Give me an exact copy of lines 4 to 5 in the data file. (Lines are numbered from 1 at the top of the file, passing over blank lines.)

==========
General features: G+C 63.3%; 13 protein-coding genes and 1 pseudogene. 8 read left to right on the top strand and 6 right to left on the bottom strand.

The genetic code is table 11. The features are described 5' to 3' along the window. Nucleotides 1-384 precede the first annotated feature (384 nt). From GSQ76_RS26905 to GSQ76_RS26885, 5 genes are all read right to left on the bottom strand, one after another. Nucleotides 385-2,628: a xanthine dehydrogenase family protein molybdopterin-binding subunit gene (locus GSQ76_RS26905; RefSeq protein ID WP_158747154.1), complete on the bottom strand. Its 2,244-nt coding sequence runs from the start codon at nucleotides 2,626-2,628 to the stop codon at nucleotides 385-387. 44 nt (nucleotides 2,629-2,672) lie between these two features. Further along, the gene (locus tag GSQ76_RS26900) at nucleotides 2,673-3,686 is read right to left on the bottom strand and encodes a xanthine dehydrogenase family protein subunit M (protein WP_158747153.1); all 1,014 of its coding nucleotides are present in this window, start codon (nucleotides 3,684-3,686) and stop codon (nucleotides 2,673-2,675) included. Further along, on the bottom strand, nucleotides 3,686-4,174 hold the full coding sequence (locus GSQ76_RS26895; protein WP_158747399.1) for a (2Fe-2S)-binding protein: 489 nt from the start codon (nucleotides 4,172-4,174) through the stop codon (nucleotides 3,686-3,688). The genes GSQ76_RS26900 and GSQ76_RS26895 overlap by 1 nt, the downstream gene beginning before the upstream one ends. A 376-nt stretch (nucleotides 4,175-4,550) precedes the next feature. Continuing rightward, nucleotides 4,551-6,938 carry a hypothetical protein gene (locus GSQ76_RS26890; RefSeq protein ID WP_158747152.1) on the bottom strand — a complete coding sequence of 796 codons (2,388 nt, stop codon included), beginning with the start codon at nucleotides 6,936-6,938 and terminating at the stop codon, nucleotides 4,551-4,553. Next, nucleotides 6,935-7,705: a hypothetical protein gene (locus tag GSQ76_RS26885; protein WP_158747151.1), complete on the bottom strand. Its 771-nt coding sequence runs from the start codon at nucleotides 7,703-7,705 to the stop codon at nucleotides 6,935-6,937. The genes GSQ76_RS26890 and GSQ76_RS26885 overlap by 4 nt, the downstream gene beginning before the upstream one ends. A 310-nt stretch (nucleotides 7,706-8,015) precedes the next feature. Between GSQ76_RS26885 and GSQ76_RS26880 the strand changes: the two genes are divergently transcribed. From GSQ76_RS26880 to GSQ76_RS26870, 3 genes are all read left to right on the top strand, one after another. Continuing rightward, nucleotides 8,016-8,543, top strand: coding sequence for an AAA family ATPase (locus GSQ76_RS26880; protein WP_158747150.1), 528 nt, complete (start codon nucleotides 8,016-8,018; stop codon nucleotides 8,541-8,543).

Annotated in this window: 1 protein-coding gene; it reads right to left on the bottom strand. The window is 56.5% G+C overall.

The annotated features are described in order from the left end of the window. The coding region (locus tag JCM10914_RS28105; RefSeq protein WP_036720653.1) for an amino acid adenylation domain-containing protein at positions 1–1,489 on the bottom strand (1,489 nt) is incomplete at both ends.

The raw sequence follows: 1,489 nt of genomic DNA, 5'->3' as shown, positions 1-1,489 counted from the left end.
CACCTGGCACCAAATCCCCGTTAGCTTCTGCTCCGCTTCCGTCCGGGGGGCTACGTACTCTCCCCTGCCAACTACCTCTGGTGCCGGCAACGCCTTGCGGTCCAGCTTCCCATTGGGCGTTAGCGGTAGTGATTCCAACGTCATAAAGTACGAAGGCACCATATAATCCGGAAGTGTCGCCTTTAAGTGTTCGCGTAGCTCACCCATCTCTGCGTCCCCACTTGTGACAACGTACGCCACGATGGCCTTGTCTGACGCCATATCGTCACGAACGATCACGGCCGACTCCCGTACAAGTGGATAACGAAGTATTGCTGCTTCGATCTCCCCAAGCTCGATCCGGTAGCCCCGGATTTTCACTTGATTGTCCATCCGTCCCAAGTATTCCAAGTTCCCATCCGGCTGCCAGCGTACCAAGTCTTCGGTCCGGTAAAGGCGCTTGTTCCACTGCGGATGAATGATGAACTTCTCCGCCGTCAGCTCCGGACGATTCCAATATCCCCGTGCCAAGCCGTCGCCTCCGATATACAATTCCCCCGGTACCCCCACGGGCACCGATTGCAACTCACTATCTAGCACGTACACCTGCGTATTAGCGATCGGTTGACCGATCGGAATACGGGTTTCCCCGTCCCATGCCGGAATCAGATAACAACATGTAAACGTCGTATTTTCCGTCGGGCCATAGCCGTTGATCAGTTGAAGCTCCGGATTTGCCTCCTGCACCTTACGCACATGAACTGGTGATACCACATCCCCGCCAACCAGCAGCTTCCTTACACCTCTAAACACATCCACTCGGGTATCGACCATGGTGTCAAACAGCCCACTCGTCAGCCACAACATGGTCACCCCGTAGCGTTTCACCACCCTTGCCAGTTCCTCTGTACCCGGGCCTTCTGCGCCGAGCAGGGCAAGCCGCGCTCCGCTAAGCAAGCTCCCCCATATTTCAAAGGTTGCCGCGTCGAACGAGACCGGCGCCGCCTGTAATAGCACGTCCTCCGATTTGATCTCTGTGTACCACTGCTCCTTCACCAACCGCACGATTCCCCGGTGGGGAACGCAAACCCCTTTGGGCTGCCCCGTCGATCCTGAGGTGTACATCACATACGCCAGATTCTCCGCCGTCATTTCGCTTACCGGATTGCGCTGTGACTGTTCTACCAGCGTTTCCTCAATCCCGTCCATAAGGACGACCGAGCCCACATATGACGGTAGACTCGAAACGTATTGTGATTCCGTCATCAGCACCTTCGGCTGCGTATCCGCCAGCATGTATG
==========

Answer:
The annotated features are described in order from the left end of the window. The coding region (locus tag JCM10914_RS28105; RefSeq protein WP_036720653.1) for an amino acid adenylation domain-containing protein at positions 1–1,489 on the bottom strand (1,489 nt) is incomplete at both ends.

The raw sequence follows: 1,489 nt of genomic DNA, 5'->3' as shown, positions 1-1,489 counted from the left end.